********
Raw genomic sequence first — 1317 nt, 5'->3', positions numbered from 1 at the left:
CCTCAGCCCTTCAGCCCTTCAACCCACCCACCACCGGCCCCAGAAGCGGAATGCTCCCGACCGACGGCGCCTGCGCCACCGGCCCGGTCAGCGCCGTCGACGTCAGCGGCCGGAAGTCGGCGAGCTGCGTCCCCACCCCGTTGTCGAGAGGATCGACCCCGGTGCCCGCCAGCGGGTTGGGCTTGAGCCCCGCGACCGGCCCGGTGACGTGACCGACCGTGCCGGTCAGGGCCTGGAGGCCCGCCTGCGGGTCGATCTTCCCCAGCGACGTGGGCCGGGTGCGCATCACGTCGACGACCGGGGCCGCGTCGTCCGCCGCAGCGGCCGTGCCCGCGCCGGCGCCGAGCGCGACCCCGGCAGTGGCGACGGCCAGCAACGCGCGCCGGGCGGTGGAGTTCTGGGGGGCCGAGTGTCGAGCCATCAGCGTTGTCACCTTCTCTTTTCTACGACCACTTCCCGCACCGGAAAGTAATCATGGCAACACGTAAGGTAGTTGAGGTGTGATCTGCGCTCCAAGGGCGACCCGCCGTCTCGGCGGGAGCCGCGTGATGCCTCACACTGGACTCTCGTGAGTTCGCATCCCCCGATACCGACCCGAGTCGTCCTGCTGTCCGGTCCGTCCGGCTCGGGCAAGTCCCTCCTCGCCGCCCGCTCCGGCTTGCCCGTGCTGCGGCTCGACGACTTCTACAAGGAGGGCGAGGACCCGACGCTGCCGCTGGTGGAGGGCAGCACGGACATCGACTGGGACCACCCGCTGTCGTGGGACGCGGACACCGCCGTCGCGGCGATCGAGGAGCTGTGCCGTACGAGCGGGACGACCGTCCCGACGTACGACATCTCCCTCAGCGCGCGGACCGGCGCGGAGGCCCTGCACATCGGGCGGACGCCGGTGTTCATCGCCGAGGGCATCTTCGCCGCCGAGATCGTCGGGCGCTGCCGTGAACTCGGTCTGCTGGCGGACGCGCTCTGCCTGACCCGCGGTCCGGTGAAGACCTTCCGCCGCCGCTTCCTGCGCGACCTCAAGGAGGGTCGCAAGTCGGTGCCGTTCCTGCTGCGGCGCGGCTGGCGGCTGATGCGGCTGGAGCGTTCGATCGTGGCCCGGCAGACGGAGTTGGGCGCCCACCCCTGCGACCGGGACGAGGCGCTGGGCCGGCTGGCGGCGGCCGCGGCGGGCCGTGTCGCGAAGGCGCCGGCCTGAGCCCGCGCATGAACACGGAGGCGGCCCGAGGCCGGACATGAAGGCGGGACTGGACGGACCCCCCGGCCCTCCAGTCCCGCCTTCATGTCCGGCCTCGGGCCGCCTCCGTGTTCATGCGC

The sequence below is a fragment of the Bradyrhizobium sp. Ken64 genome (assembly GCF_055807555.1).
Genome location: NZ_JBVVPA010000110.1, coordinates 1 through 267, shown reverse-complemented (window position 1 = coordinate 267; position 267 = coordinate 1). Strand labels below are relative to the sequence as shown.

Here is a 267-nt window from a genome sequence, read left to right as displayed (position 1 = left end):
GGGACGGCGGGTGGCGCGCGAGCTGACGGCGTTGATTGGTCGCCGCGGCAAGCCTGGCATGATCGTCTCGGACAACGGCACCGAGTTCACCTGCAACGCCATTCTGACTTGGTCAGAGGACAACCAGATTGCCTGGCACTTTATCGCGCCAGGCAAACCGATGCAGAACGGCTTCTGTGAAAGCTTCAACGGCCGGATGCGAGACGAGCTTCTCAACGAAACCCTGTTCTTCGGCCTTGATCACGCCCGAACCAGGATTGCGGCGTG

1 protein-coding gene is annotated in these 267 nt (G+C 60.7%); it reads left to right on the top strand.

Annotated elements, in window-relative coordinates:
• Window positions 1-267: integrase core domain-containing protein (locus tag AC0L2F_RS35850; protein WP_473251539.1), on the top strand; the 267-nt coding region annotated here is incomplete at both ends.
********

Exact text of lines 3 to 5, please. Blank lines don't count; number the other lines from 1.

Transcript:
The sequence below is a fragment of the Bradyrhizobium sp. Ken64 genome (assembly GCF_055807555.1).
Genome location: NZ_JBVVPA010000110.1, coordinates 1 through 267, shown reverse-complemented (window position 1 = coordinate 267; position 267 = coordinate 1). Strand labels below are relative to the sequence as shown.

Here is a 267-nt window from a genome sequence, read left to right as displayed (position 1 = left end):